In a first, the Prime Minister’s Office (PMO) has rejected the appointment of the new director at the Tata Institute of Fundamental Research (TIFR) on technical grounds.
While scientists have termed this government interference, sources said this is the first time in the history of TIFR, the country’s premier scientific research institution, that a director’s appointment has been vetoed by the PMO.
“It has happened,” scientist CNR Rao, chairman of the search committee and Bharat Ratna, told HT over phone from Bangalore.
There was no response from the PMO despite repeated messages sent by HT and officials at TIFR refused to comment.
In January, theoretical physicist Sandip Trivedi, 52, took over as the institute’s new director after professor Mustansir Barma, the previous director, completed his tenure in December. Trivedi is the recipient of prestigious awards, including the Shanti Swarup Bhatnagar Award in The Physical Sciences, CSIR, Government of India, 2005, and Infosys Prize in Physical Sciences, 2010.
“Never has it happened that the PMO has rejected a name. In fact, the PMO in the past has even accepted the appointment of Barma’s predecessor – professor Sabyasachi (Shobo) Bhattacharya –who had worked in the US for three decades and therefore was a complete outsider,” said a TIFR scientist, requesting anonymity.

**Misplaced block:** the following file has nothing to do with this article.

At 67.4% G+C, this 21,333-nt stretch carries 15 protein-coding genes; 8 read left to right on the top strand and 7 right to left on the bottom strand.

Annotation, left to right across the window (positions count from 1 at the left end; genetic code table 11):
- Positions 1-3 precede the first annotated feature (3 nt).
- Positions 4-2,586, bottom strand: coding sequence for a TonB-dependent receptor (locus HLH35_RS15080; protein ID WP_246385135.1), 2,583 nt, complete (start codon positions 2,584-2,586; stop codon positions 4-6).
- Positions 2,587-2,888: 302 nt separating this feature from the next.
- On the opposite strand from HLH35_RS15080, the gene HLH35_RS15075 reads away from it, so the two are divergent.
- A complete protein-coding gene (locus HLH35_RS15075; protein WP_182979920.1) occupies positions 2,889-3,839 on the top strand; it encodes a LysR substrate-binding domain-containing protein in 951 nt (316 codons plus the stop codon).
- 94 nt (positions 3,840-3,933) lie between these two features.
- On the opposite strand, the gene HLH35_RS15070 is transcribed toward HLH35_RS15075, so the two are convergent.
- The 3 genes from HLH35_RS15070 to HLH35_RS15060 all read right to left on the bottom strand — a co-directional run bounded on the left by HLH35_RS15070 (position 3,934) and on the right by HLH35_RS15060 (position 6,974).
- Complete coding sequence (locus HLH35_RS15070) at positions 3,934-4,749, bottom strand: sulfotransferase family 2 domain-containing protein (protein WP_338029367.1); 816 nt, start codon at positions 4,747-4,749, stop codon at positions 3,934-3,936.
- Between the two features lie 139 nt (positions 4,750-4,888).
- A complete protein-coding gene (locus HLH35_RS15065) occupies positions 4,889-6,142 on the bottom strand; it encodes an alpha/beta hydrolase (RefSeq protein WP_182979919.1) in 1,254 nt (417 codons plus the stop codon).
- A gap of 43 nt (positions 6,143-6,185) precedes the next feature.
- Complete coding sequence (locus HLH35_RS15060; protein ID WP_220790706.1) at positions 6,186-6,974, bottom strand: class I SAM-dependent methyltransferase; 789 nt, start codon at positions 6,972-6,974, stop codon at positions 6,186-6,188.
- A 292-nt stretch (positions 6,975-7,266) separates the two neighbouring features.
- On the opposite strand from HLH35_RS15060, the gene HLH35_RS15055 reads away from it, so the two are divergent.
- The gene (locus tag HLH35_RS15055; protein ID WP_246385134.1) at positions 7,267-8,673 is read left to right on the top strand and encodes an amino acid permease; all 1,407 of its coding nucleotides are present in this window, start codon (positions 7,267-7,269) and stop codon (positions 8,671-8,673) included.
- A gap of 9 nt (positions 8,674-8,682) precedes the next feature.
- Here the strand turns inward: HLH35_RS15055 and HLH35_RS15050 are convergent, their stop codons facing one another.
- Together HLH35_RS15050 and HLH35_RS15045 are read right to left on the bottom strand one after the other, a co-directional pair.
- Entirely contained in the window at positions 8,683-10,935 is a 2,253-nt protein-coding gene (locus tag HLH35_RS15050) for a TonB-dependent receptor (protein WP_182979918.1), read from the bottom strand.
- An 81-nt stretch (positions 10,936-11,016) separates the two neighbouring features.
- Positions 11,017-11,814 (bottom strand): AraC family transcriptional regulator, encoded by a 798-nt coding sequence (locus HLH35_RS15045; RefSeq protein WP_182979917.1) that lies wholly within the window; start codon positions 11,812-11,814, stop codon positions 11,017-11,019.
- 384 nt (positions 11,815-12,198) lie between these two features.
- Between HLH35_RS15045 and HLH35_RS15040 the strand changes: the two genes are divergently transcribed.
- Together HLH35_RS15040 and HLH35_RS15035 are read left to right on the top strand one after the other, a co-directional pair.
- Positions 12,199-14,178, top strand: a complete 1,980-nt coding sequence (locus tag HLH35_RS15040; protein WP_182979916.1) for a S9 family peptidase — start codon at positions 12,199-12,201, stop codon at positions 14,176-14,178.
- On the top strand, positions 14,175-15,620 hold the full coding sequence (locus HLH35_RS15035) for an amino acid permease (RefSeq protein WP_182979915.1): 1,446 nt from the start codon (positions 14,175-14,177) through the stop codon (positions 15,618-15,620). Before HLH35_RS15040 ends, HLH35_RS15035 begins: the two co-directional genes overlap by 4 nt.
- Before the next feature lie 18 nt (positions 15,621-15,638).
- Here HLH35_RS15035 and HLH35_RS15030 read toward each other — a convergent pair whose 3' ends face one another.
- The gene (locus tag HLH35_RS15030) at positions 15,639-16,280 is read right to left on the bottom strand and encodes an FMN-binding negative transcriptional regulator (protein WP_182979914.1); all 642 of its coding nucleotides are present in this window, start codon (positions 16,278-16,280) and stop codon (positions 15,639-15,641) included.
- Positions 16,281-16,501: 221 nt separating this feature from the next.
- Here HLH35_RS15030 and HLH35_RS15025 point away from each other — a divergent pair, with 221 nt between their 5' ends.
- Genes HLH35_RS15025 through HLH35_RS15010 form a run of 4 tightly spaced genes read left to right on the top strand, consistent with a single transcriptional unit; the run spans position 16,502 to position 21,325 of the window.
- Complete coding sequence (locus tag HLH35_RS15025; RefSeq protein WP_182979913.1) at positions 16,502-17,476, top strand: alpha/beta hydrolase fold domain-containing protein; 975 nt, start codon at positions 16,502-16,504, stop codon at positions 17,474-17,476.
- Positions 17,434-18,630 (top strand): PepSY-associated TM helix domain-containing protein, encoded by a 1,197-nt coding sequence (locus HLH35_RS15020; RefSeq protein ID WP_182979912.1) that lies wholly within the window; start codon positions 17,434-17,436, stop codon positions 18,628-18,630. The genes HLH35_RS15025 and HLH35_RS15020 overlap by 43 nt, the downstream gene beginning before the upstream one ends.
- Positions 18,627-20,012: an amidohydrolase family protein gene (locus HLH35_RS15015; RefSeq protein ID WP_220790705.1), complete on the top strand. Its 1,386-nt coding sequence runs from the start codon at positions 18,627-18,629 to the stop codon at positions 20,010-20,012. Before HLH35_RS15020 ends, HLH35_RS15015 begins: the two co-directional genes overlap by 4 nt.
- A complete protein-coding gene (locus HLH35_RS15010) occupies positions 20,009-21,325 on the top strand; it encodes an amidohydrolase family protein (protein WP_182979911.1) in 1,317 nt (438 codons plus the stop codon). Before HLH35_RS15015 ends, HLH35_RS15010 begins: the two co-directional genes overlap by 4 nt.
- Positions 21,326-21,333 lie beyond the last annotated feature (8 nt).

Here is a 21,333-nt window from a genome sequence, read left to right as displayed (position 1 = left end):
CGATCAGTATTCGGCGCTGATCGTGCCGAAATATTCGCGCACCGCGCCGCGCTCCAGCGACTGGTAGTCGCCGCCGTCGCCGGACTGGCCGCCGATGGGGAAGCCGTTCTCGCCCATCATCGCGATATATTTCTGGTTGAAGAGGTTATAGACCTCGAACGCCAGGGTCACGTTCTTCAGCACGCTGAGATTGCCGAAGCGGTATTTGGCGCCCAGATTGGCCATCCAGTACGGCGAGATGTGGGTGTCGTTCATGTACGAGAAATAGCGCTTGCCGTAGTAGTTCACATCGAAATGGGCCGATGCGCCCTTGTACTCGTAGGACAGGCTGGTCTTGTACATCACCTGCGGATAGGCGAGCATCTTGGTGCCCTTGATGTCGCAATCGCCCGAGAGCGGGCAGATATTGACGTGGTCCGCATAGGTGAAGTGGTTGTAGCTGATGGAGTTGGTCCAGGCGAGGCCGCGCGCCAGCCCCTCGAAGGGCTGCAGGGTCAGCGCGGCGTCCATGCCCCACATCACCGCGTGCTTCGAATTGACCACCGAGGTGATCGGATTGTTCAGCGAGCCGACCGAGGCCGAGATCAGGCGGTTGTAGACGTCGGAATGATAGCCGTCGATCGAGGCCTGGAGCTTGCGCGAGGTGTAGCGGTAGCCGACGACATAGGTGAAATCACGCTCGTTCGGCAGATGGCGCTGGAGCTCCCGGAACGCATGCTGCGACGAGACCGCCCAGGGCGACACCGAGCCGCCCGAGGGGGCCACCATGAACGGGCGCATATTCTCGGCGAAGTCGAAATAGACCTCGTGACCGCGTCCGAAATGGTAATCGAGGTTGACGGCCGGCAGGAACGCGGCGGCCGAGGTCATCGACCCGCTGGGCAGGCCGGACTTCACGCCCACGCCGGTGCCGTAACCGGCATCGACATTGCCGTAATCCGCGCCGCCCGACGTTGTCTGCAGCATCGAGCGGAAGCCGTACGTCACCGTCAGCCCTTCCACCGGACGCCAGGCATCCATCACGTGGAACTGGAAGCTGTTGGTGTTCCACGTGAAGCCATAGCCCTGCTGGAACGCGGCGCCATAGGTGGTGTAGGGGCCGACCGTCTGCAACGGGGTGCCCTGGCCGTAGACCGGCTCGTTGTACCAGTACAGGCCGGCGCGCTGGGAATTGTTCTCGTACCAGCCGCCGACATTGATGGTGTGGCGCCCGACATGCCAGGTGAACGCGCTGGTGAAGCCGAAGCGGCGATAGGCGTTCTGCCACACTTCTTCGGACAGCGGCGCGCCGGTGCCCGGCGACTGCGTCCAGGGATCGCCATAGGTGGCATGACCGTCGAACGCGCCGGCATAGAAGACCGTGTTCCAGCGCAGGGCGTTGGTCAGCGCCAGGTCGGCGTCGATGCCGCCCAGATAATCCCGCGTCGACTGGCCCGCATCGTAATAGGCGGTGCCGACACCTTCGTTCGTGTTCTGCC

Rao said a similar episode happened with the appointment of a head at the Bangalore-based
Jawaharlal Nehru for Advanced Scientific Research (JNASR) that he founded. “There has been no
director [at JNASR] for more than a year. They [PMO] want us to repeat the whole process in terms of advertising the vacancy and taking permissions from the government. The same thing is happening with TIFR,” said Rao.
He added that it was a “good” search committee that also comprised K Kasturirangan, member (science) planning commission, and Srikumar Banerjee, former chairperson of Atomic Energy Commission. “But the PMO has not accepted the appointment. We have our own rules [referring to TIFR and JNASR]. Restarting the whole selection process [at TIFR] will take six to eight months,” said Rao.
The appointment of a new director is a well-oiled process. The TIFR Council of Management chaired by industrialist Ratan Tata sets up a search committee to select a new head. The committee comprises eminent scientists, who shortlist candidates not necessarily from the institute or the atomic energy establishment. As per TIFR bye-laws, a director is appointed by invitation by the Council with the approval of the central government, Maharashtra government and the trustees. After selecting the candidate, the name is sent to the PMO for its approval.
“This week, I will write to the Prime Minister about many things, including new rules and practices that are coming in the way. I hope the PM will look into the matter,” said Rao.